Woocommerce logout without wp-login.php

December 13th, 2017 No comments

Consider the following scenario; you have a Woocommerce store up and running and you need to apply some basic security features. Restricting access to wp-admin.php and wp-login.php is at the top of my list, which can be achieved with a couple of rules in .htaccess.

Once you do this, your store should a slightly more secure and everything works fine! Up until you try to logout. Logging out requires visiting wp-login.php which is now restricted, resulting to an error and hence the user cannot log out. A workaround is detect when the Woocommerce directs to /customer-logout and log out the user using wp_logout() command. Finally, you can redirect the user to a page of your choice using wp_redirect(). I chose to redirect to My Account. The code was re-purposed from a popular demand to “Logout the user without confirmation“, which I used to achieve what I wanted.

So, include the following code to your theme’s functions.php and you should be good to go.

// Logout without confirmation.
function logout_without_confirmation() {
    global $wp;
    if ( isset( $wp->query_vars['customer-logout'] ) ) {
        wp_redirect(wc_get_page_permalink( 'myaccount' ));
add_action( 'template_redirect', 'logout_without_confirmation' );
Categories: web Tags:

A minimal LCD (HD44780) library for MicroPython

November 25th, 2016 No comments

This post demonstrates a minimal LCD library for MicroPython, used on an ESP8266. This is a small collection of commands that I put together (mostly ported) to have simple control over an HD44780 compatible LCD. There are a couple of existing LCD libraries for MicroPython so make sure to check them out first, since this is a minimalistic approach and may be limiting for you project. The post is merely a reference to the code rather than full explanation on how HD44780 LCD works. There are plenty of sources about that as well as the post of the code’s original author.

I am using the NodeMCU board so make sure to adjust the connections according to the board you are using. The LCD uses an 8-bit data bus but it also supports 4-bit mode. That means we can break a byte to two nibbles (4 bits) and save up 4 wired connections.

Let’s take a look at the code. Credit goes to Matt Hawkins over raspberrypi-spy.co.uk who is the original author of the code. I just ported it over to MicroPython and made a couple of simple changes.

import machine
import time
LCD_RS = 16
LCD_E = 5
LCD_D4 = 4
LCD_D5 = 0
LCD_D6 = 2
LCD_D7 = 14
LCD_CHR = True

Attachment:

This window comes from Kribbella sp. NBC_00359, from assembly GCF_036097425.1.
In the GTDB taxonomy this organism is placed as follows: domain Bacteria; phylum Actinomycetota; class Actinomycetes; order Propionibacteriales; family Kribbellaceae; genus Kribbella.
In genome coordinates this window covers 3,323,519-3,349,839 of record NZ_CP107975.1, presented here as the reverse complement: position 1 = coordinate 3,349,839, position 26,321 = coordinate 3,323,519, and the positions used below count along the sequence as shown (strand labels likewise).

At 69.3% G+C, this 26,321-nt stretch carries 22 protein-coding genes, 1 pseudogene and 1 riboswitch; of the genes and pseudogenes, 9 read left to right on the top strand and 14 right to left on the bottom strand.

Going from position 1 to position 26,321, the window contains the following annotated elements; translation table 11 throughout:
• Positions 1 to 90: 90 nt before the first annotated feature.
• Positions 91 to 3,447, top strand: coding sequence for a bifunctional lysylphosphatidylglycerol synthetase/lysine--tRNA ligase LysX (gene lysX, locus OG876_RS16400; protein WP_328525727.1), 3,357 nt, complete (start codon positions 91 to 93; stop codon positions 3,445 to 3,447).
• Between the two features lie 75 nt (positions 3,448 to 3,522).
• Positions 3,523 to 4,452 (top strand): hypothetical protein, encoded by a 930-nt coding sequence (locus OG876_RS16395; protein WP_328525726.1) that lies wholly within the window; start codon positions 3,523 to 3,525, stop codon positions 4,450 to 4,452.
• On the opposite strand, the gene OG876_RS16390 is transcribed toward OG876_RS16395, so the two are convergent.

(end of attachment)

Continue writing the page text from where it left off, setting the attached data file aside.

LCD_CMD = False
LCD_LINE_1 = 0x80
LCD_LINE_2 = 0xC0
E_PULSE = 0.0005
E_DELAY = 0.0005
pin_lcd_e = machine.Pin(LCD_E, machine.Pin.OUT)
pin_lcd_rs = machine.Pin(LCD_RS, machine.Pin.OUT)
pin_lcd_d4 = machine.Pin(LCD_D4, machine.Pin.OUT)
pin_lcd_d5 = machine.Pin(LCD_D5, machine.Pin.OUT)
pin_lcd_d6 = machine.Pin(LCD_D6, machine.Pin.OUT)
pin_lcd_d7 = machine.Pin(LCD_D7, machine.Pin.OUT)
def main():
    lcd_string("HD44780 LCD", LCD_LINE_1)
    lcd_string("with MicroPython", LCD_LINE_2)
def lcd_init():
    lcd_byte(0x33, LCD_CMD)
    lcd_byte(0x32, LCD_CMD)
    lcd_byte(0x0C, LCD_CMD)
    lcd_byte(0x01, LCD_CMD)
def lcd_byte(bits, mode):
    if bits & 0x10 == 0x10:
    if bits & 0x20 == 0x20:
    if bits & 0x40 == 0x40:
    if bits & 0x80 == 0x80:
    if bits & 0x01 == 0x01:
    if bits & 0x02 == 0x02:
    if bits & 0x04 == 0x04:
    if bits & 0x08 == 0x08:
def lcd_toggle_enable():
def lcd_string(message, line):
    lcd_byte(line, LCD_CMD)
    for c in message: # Print out the message
        lcd_byte(ord(c), LCD_CHR)
    for i in range(LCD_WIDTH - len(message)): # Fill the rest of the line with empty characters
        lcd_byte(32, LCD_CHR)

Copy the above code in a file, for example lcd.py and then use the following command to give it a test run (assuming your port is /dev/ttyUSB0)

ampy --port /dev/ttyUSB0 run lcd.py

Here is how it should look like ūüôā


I did some changes in the lcd_string function in order to support multi length strings. So what it does, it first prints the contents of the message and then fills the rest of the line with empty characters in order to delete any remains from the previous refresh.

Hope this helps you out. Let me know in the comments.

Categories: general Tags:

Flashing MicroPython on ESP8266

November 15th, 2016 1 comment